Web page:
Kevin Locke, the master hoop dancer and preeminent player of the indigenous North American flute, composed, arranged and performed much of the music in Rising Voices/Hótȟaŋiŋpi. Kevin also served as musical advisor to the film production team. The selections here include a background on each of the traditional and contemporary pieces that you hear in the film.
Thunder Horse Born From the Clouds
Thunder Horse Born From the Clouds is one of many traditional pieces Kevin learned from his uncle, Charles Kills Enemy. The song recounts the spiritual origin of the horse, a sacred creature sent as a gift from the heavens to the people on earth. The song is often performed during the annual thunder feast, a springtime celebration of the seasonal shift from darkness to light, and from cold to warmth. In Lakota Country it is the season of storms, hence the connection between thunder and the horse. This arrangement, used for the film credit sequence, is taken from Kevin’s Earth Gift album. The music has a distinctly modern feel, with upbeat rhythms and fast-paced flute melody.
Itcanyapi, the music for Alayna Eagle Shield’s Verb Phrases in Lakota film is an honoring song, most often used to acknowledge a community leader. This version, from Kevin’s album Midnight Strong Heart honors Kevin’s mother, Good Hearted Woman. The simple lyrics incorporate her name into a musical exhortation that calls on people to “behold this brave and good leader.” This musical honorific is a timely one — Good Hearted Woman was posthumously recognized for her leadership with the Race Amity Award in 2014.
Buffalo Dance from
Midnight Strong Heart
Buffalo Dance from Midnight Strong Heart, is used in the film to illustrate the stereotypical images of Lakota people found in print and film. The is a women’s coming of age song, its lyrics referring to the spirit that causes the buffalo to roam across the land.
Buffalo Said to Me
Buffalo Said to Me, the haunting melody played during the film’s history section, was inspired by a 1911 recording made by the anthropologist Frances Densmore. The singer Brave Buffalo performed this song, with lyrics that recount a vision in which Brave Buffalo saw a buffalo that offered the singer guidance in his life. Kevin’s arrangement, performed on his album Earth Gift, is an evocative blend of flute, percussion and voice. The Frances Densmore Collection, housed at the Library of Congress, includes thousands of Indian recordings that Densmore, an anthropologist, collected from the Lakota, Chippewa, Mandan and dozens of other tribes in North America.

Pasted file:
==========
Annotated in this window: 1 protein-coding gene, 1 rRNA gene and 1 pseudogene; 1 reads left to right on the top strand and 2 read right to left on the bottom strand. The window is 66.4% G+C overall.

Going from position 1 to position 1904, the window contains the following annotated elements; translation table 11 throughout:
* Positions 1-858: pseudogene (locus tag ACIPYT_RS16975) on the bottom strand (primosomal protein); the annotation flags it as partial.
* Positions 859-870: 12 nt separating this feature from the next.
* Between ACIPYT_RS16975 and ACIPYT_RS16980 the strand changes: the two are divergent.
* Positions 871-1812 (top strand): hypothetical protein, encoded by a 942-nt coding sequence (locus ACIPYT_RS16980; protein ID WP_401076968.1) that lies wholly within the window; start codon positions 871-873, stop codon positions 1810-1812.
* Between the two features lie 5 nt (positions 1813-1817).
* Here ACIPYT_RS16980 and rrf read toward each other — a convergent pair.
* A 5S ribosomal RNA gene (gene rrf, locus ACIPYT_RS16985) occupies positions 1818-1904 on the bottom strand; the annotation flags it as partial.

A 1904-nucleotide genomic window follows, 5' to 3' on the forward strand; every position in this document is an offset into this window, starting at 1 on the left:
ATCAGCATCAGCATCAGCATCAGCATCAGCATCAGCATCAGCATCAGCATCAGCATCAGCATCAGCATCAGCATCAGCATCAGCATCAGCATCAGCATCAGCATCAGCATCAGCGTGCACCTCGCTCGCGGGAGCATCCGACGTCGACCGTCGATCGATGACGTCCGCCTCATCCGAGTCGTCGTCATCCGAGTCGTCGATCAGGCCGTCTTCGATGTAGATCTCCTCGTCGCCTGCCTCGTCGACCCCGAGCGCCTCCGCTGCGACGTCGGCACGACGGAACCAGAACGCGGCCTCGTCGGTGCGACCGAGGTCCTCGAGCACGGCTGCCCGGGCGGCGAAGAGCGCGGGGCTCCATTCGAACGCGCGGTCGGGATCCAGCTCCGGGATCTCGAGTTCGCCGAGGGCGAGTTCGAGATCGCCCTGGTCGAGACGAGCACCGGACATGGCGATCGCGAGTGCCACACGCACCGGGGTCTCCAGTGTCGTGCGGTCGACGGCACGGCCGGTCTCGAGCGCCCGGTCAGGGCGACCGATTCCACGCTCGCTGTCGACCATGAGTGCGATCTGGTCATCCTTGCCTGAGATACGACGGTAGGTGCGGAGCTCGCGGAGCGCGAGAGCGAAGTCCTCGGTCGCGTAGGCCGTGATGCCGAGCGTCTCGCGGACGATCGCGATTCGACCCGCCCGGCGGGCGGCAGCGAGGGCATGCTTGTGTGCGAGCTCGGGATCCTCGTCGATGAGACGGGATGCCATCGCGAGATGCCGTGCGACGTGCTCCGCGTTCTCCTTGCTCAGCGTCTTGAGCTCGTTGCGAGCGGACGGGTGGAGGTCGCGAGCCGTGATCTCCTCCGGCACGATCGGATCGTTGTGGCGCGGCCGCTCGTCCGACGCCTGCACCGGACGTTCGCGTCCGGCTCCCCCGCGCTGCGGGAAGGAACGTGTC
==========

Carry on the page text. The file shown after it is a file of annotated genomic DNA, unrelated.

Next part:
When Thunder Calls
When Thunder Calls from Kevin’s Earth Gift album, is a summoning song. The thunder, or thunder-being is calling out to the heyókȟa people, asking them to be allies to the thunder itself. Heyókȟa people are known to be dreamers of thunder, often called on to perform certain tasks within the tribe. In the film the song is used in a section that compares the English and Lakota descriptions of a thunderstorm.
Conflict and Assimilation
Conflict and Assimilation are two cuts from a very unusual album, Seven Fires, a collaboration involving Kevin and several other artists. These pieces were improvised with instrument and voice to evoke certain moods. In the film Conflict is used as Lakota elders recall their experiences as children in boarding schools. A brief section of Assimiliation is used when the film presents the pride many young Lakota felt in their ability to speak both English and Lakota. The woman’s high-pitched call at the end of the piece is known as uŋgnáǧičala hokíčatȟuŋ, which means to give the cry of a screech owl in someone’s honor.
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